Doctor Who: The Demon Rises by John Dorney (Big Finish, 2018) Continuing on from ‘The Mind Runners’, Dorney twists the plot from SF noir to (Doctor Who stylised) horror. The underlying concept is quite ghastly but the big confrontational dialogue again tends more towards exposition than drama. A slightly flat Ark in Space.
Doctor Who: The Mind Runners by John Dorney (Big Finish, 2018) Dorney engages in capable SF noir world-building while scripting lovely dialogue for Tom Baker and Louise Jameson (both of whom are in fine form). The story, however, is not self-contained, and its antagonists are in the usual advanced stages of expository megalomania.
The Black Archive #40: The Underwater Menace by James Cooray Smith (Obverse Books, 2020) An intelligent and impeccably researched reappraisal of the somewhat maligned Patrick Troughton story. Cooray Smith not only considers the production on its merits but also takes into account the historical circumstances behind its coming to lodge unfavourably in Doctor Who fan consciousness.
The Sarah Jane Adventures, Series 3 (BBC, 2009) Series Three maintains a good mix of serious and silly SF, shifting the focus slightly away from Sarah Jane and towards her young companions. The stories are imaginative but at their weakest where mainstream Doctor Who elements (K9, the Tenth Doctor) feature.
Doctor Who: The Crowmarsh Experiment by David Llewellyn (Big Finish, 2018) Leela is attacked during one of her adventures with the Doctor, and wakes up in a research institute for implanted dream consciousness. Which of her realities is genuine? Perfectly pitched performances by Louise Jameson and Tom Baker. A nice idea cleverly executed.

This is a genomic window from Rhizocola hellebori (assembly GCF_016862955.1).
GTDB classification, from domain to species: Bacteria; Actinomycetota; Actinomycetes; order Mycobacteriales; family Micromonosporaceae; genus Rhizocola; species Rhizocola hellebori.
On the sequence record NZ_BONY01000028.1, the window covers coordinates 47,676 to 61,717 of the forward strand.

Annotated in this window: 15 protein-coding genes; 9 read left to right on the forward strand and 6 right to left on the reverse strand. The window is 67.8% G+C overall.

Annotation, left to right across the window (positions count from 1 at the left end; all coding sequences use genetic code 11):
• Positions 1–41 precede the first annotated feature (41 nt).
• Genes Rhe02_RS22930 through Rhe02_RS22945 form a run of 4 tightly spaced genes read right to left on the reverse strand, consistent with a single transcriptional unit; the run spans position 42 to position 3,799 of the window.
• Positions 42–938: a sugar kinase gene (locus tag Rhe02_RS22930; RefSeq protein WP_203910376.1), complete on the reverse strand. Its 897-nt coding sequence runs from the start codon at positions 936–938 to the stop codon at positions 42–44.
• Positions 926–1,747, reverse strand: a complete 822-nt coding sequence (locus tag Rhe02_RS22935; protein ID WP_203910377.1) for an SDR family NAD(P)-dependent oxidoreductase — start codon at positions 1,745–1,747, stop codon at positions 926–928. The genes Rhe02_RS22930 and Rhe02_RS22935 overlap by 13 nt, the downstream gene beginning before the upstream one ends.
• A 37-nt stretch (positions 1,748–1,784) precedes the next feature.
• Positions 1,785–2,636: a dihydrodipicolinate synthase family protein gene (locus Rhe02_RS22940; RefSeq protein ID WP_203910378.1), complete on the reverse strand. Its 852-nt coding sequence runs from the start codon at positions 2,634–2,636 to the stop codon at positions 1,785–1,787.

Doctor Who: The Sons of Kaldor by Andrew Smith (Big Finish, 2018) There’s nothing new here, as such, but Smith has scripted a nuanced small-scale Kaldor robots story that feels fresh even while treading the familiar ground. The acting is up to scratch and the lack of big action holds the soundtrack in check.
Doctor Who: Illegal Alien by Mike Tucker & Robert Perry (BBC, 1997); audiobook read by Sophie Aldred (Bolinda, 2016) Blandly written and at least twice as long as it needed to be. Great chunks of the story involve treading water, running around pointlessly, and building up characters (both major and minor) that turn out to be nothing more than gross…
Doctor Who: Dark Universe by Guy Adams (Big Finish, 2020) Even if his schizophrenic personalities lack individual depth, the Eleven is a villain to be reckoned with and one of Big Finish’s great contributions to Who. Adams scripts a story of conscious bravura that deflates with the Seventh Doctor’s usual cop-out masterminding.
Doctor Who: Planet of Evil by Louis Marks; dir. David Maloney (BBC, 1975) The overlooked classic of the Tom Baker years. Planet of Evil makes the most of its premise, combining a nuanced script with tight direction and some seriously good acting (particularly from its leads). Roger Murray-Leach’s alien jungle set constitutes a series highpoint.
Doctor Who: Tick-Tock World by Guy Adams (Big Finish, 2019) A more-or-less successful mix of experimental SF and character overhaul. The production team at Big Finish still seem uncertain how to develop Susan—her emotions, maturity, competence and relationships fade in and out—but at least they’re trying. Well worth a listen.